Debt and debtors have been a concern of the faith community since the days of Moses. That manifested itself anew this week at the State Capitol, as the Joint Religious Legislative Coalition (JRLC) and Holy Trinity Lutheran Church of Minneapolis called on lawmakers to crack down on payday lending.

Payday loans are short-term, small-amount, high-interest loans that some banks have offered since the Great Depression but that began to proliferate in storefront operations about 20 years ago and online more recently. Many, though not all, such loans require payment in full when the borrower’s next paycheck arrives, often via the borrower providing the lender with a postdated check. They are targeted at low-income consumers who have little or no access to conventional sources of credit. Twelve million Americans used payday loans in 2012, according to the Pew Charitable Trust, including 39,000 in Minnesota.

The reason such loans have come under fire from religious groups is revealed by some additional numbers: Those 39,000 Minnesotans took out 371,000 separate loans last year, for an average of nearly 10 per borrower. Those repeat borrowers carried loan balances at an annualized interest rate that routinely exceeds 400 percent, according to a new JRLC report. Clearly, this high-cost borrowing has become routine for some people who can ill-afford its high costs.

“People get trapped,” charged Brian Rusche of JRLC. He painted a grim picture of borrowers so financially desperate and/or poorly informed that they take on debt burdens that exceed their ability to promptly repay. They frequently refinance their original loans, each time racking up additional fees that, industrywide, average $17 for every $100 extended. Repeat borrowers can wind up spending substantially more on interest than on the original principal, Rusche said.

That’s not a fair or complete picture, Minnesota industry sources counter. Payday lending services satisfy a genuine need for emergency financial assistance within a population that has few other alternatives in the financial marketplace. Further, they said, reputable lenders strive to help borrowers make informed decisions.

But they acknowledge that their industry includes some bad actors who are escaping regulation and overcharging borrowers. They said they would welcome a leveling of the regulatory playing field. That plea should be heeded by state and federal officials.

Payday lending has doubled in size in Minnesota in the last five years. That explosive growth alone warrants scrutiny from the Legislature. Payday lending is already on the regulatory radar of the new federal Consumer Financial Protection Bureau; the Office of the Comptroller of the Currency, which regulates U.S.-chartered banks, and the state Commerce Department. Commerce Commissioner Michael Rothman says that on his watch, his department has stepped up its efforts to police payday lenders.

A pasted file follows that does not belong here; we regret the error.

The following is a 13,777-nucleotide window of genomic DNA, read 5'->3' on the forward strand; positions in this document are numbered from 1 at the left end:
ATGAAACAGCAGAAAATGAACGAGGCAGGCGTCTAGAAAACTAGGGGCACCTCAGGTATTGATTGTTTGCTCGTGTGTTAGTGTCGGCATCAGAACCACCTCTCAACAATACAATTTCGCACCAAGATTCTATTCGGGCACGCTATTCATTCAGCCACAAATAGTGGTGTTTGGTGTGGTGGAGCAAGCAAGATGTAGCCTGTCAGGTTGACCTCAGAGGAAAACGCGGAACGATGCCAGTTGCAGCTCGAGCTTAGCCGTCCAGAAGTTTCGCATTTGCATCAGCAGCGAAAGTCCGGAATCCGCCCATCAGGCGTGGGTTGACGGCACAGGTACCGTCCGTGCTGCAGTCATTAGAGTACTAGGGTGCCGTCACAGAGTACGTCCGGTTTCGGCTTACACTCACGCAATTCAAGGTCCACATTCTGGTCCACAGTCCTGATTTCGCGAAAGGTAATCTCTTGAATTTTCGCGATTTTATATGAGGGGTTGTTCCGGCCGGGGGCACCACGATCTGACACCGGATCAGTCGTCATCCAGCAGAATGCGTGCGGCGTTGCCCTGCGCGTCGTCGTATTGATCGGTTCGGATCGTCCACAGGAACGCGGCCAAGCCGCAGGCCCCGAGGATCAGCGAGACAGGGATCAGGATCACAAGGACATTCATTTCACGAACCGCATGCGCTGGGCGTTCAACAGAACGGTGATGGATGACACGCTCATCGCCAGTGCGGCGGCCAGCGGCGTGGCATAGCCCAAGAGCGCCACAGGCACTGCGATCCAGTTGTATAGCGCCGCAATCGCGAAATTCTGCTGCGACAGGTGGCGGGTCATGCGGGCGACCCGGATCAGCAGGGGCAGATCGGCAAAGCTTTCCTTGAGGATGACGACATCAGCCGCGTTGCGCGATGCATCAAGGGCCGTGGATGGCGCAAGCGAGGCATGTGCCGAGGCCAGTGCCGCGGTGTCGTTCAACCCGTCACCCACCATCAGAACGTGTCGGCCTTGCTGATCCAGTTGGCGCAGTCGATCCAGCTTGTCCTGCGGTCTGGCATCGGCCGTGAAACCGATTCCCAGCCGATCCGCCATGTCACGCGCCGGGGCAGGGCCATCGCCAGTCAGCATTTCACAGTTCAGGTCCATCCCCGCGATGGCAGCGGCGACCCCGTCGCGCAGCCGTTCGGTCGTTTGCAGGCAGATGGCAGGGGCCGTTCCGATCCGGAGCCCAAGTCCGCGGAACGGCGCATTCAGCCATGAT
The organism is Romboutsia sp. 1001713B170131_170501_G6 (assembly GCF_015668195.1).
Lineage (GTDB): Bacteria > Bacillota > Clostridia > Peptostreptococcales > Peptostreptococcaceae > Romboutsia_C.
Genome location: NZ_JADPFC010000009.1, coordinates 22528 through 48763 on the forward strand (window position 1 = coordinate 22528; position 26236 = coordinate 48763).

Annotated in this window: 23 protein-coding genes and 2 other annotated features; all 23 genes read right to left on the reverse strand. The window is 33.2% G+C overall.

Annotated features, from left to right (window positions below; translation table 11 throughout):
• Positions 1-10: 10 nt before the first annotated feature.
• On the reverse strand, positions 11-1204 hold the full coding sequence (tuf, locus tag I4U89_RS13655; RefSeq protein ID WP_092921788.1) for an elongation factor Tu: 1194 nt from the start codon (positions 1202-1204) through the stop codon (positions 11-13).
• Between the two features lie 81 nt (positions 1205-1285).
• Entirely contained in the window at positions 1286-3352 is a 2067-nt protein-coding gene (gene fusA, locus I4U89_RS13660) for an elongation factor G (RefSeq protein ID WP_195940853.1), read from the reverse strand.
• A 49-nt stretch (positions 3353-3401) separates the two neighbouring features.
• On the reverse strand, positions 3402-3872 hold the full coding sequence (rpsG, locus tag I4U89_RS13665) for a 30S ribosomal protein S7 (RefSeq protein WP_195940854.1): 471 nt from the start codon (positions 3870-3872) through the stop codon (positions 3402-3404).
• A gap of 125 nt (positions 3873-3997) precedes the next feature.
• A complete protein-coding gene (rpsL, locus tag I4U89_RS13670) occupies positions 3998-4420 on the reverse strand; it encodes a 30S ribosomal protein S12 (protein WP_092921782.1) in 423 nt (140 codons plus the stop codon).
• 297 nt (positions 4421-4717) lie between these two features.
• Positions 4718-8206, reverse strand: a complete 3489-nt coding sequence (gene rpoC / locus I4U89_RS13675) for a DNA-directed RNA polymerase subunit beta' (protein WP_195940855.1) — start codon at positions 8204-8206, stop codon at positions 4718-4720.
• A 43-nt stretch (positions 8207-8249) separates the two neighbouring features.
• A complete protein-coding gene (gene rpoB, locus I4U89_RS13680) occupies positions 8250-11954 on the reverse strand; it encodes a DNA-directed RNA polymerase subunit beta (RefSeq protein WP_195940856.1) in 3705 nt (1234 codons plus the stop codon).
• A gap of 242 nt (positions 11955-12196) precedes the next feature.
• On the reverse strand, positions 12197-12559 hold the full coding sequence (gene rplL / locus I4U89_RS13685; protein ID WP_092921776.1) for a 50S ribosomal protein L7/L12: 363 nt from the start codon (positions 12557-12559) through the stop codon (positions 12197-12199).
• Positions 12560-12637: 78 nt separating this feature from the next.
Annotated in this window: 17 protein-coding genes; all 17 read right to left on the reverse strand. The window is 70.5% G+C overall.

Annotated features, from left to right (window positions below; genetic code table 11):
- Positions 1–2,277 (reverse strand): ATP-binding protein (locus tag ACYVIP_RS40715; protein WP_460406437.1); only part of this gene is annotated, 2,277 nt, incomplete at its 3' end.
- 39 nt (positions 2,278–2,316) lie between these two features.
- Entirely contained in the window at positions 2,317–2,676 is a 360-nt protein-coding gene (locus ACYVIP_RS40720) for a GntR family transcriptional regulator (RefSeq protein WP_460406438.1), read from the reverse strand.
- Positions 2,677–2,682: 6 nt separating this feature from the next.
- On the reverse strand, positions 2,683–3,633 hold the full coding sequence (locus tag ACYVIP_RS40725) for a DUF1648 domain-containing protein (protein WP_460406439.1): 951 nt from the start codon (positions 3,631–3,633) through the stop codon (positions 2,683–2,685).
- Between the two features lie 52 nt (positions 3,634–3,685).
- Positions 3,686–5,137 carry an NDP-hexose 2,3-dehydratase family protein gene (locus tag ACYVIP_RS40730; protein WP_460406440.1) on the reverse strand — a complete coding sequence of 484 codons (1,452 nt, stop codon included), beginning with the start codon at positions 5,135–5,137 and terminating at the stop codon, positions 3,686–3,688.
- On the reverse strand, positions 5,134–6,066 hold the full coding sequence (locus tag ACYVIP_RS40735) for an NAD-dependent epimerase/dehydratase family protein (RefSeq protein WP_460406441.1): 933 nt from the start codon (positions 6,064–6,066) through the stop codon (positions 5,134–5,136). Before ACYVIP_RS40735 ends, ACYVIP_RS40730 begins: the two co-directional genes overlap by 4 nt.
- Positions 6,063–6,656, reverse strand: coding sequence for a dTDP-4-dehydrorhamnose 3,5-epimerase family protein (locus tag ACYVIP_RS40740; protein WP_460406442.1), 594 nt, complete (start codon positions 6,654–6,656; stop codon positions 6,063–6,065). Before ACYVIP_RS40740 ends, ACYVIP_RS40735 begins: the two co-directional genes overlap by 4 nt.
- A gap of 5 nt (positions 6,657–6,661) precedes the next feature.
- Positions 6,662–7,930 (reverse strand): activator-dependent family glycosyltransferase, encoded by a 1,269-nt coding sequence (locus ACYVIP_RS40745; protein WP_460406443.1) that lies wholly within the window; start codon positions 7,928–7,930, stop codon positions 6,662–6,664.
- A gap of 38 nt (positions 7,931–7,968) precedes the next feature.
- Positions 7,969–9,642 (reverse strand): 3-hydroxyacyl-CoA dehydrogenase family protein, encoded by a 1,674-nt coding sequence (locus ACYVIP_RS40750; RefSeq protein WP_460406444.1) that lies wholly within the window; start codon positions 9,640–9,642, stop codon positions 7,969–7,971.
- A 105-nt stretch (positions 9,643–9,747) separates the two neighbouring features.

Government’s goal should not be to eliminate payday lending. Not even the JRLC critics would go that far. Rather, JRLC urges that limits on fees and other regulations that now apply to banks be extended to storefront and online payday lenders as well. The difference can be seen in Wells Fargo’s Direct Deposit Advance program. It charges a fee of $7.50 per $100 extended, $10 below the industry average, a spokesperson said.

Minnesota should also consider following the lead of Colorado, whose 2010 payday lending statute won praise from the Pew Charitable Trust last month. The law requires lenders to offer payday borrowers a six-month installment repayment plan in addition to the standard lump-sum repayment.

Pew recommended capping the size of installments at 5 percent of gross periodic income. JRLC also endorsed converting recurring payday loans to installment loans, something the Wells Fargo program does after a customer uses the service for three consecutive statement cycles.

While those regulations are worth pursuing, a key defense against predatory payday lenders is a financially literate public. That’s why we applaud the involvement of churches like Holy Trinity and other community organizations in efforts to spread the word about the true cost of short-term borrowing, and to help borrowers pursue less costly options. The state Commerce Department’s recent emphasis on educating young people about financial matters is also welcome.

Such efforts have become more important as the ranks of the near-poor have grown in recent years to include people unaccustomed to coping with scarce resources. Before there were storefronts and websites luring those people with lending come-ons, there were employers, faith communities, charities, unions and other neighborhood sources to which households in financial trouble could turn. In an economy that has not been kind to low-wage workers, those local resources are still needed, perhaps more than ever.